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Publication numberUS5181232 A
Publication typeGrant
Application numberUS 07/679,924
Publication dateJan 19, 1993
Filing dateApr 3, 1991
Priority dateNov 14, 1990
Fee statusLapsed
Publication number07679924, 679924, US 5181232 A, US 5181232A, US-A-5181232, US5181232 A, US5181232A
InventorsShigeo Take
Original AssigneeOppama Kogyo Kabushiki Kaisha
Export CitationBiBTeX, EndNote, RefMan
External Links: USPTO, USPTO Assignment, Espacenet
Diesel engine revolution counter
US 5181232 A
Abstract
The revolutions of a diesel engine are counted by providing vibration detector converting the vibration propagating through the fuel injection pipe into an electric signal; an amplitude sorter for receiving the electric output signal of the detector and providing an output signal when the amplitude becomes larger than a predetermined level; a waveform shaper for receiving the output signal of the sorter and converting respective pulse groups to single pulse outputs. The respective pulses from the sharper are judged to determine whether signal pulse in the present period is within a predetermined allowable range or not, and thereby determining whether respective pulses are "normal" pulses or not. The number of normal pulses per unit time are counted and displayed on a monitor.
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Claims(7)
I claim:
1. A diesel engine revolution counter comprising:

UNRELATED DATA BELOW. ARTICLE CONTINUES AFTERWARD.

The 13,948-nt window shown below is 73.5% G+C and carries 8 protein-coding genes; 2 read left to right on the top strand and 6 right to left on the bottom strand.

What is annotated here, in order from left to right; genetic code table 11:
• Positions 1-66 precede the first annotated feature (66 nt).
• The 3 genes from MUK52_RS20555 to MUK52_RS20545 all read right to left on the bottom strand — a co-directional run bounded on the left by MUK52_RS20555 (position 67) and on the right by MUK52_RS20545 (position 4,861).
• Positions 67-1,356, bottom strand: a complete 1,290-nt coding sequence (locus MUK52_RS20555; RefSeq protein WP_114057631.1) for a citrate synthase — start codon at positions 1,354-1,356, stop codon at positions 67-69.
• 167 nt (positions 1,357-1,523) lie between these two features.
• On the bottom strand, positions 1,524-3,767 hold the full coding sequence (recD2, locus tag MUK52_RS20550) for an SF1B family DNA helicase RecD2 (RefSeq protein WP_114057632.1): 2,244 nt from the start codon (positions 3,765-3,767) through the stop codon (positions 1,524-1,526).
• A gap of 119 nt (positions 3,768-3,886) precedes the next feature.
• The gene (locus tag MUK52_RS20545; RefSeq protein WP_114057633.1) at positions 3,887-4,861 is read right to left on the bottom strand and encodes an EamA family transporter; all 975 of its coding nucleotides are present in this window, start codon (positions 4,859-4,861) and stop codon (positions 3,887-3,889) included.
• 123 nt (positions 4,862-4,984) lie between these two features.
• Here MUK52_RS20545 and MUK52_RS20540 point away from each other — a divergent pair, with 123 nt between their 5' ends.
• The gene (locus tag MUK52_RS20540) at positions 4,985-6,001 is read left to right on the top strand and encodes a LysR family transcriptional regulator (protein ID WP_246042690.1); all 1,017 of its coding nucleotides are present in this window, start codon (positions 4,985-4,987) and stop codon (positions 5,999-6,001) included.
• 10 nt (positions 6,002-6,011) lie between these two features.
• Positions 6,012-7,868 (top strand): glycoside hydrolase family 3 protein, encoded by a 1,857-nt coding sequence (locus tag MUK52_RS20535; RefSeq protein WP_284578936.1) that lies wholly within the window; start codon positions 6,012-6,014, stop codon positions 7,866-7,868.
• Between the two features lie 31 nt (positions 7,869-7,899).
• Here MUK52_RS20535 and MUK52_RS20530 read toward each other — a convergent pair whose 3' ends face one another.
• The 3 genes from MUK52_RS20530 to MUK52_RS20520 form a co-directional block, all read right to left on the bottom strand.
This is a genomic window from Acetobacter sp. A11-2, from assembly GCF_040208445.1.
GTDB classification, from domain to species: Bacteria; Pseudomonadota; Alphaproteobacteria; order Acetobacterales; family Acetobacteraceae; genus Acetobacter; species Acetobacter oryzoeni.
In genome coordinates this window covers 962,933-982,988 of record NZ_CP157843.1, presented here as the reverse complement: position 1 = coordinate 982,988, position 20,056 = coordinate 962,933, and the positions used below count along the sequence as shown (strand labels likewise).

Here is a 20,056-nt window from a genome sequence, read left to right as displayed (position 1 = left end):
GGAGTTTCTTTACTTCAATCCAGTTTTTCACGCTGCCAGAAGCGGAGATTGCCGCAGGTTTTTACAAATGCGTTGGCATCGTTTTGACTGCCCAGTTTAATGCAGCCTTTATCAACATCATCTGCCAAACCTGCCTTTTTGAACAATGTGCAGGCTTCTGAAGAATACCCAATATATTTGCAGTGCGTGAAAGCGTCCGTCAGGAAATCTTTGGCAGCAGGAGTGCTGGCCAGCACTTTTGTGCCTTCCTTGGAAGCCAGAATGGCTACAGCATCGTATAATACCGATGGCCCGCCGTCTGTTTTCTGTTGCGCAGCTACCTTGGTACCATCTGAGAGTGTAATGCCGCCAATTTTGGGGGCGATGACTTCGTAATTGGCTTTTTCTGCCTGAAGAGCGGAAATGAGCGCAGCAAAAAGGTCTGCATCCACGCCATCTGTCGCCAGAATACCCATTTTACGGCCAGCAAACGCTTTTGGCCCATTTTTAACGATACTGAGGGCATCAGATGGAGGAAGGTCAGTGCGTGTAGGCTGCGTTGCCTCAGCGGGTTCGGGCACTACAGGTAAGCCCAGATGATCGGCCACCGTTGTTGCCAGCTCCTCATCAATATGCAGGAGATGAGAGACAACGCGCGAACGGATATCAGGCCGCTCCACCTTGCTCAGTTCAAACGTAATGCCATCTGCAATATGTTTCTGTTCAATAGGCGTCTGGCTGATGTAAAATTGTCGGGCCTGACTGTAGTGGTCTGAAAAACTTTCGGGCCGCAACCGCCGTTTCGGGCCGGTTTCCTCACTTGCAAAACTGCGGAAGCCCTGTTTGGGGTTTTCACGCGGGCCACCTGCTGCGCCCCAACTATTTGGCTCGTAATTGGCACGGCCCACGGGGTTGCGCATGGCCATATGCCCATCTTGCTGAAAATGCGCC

means for detecting the vibration propagating through a fuel injection pipe of a diesel engine and for converting said vibration to an electric signal;
amplitude sorting means for receiving the electric signal and for providing an output signal comprising individual pulse groups, said pulse groups corresponding to respective fuel injection cycles;
waveform shaping means for receiving the output signal and for converting respective pulse groups of said output signal into a pulse output signal, said pulse output signal comprising individual pulses, each of said pulses having a pulse width equal to the duration of its corresponding pulse group;
judging means for receiving the pulse output signal, determining from respective pulses whether the period between respective pulses deviates from the preceding period between respective pulses by more than a predetermined amount and thereby determining whether the respective pulses of the pulse output signal are normal pulses or not;
counting means for receiving said pulse output signal and for counting the number of pulses per unit time of only the normal pulses; and
display means for displaying the number of revolutions corresponding to the counted value from the counting means.